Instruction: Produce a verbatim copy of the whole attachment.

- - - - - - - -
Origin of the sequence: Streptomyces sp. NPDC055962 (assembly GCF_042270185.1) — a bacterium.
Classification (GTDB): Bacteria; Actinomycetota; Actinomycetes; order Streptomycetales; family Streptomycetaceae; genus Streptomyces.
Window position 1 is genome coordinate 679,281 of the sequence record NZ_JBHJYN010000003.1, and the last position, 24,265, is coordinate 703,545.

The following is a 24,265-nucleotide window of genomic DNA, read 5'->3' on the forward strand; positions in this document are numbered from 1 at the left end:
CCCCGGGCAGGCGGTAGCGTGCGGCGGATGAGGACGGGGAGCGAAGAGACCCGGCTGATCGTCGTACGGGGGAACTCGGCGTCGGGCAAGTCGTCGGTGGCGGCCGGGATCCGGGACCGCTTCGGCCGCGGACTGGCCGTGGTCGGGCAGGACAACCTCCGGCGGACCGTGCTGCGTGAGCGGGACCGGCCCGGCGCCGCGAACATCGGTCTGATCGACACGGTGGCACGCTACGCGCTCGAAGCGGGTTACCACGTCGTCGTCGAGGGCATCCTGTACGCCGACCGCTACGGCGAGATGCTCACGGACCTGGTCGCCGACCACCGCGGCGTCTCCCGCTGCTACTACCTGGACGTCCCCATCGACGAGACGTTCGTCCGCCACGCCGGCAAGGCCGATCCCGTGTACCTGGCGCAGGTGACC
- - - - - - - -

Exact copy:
Origin of the sequence: Streptomyces sp. NPDC055962 (assembly GCF_042270185.1) — a bacterium.
Classification (GTDB): Bacteria; Actinomycetota; Actinomycetes; order Streptomycetales; family Streptomycetaceae; genus Streptomyces.
Window position 1 is genome coordinate 679,281 of the sequence record NZ_JBHJYN010000003.1, and the last position, 24,265, is coordinate 703,545.

The following is a 24,265-nucleotide window of genomic DNA, read 5'->3' on the forward strand; positions in this document are numbered from 1 at the left end:
CCCCGGGCAGGCGGTAGCGTGCGGCGGATGAGGACGGGGAGCGAAGAGACCCGGCTGATCGTCGTACGGGGGAACTCGGCGTCGGGCAAGTCGTCGGTGGCGGCCGGGATCCGGGACCGCTTCGGCCGCGGACTGGCCGTGGTCGGGCAGGACAACCTCCGGCGGACCGTGCTGCGTGAGCGGGACCGGCCCGGCGCCGCGAACATCGGTCTGATCGACACGGTGGCACGCTACGCGCTCGAAGCGGGTTACCACGTCGTCGTCGAGGGCATCCTGTACGCCGACCGCTACGGCGAGATGCTCACGGACCTGGTCGCCGACCACCGCGGCGTCTCCCGCTGCTACTACCTGGACGTCCCCATCGACGAGACGTTCGTCCGCCACGCCGGCAAGGCCGATCCCGTGTACCTGGCGCAGGTGACC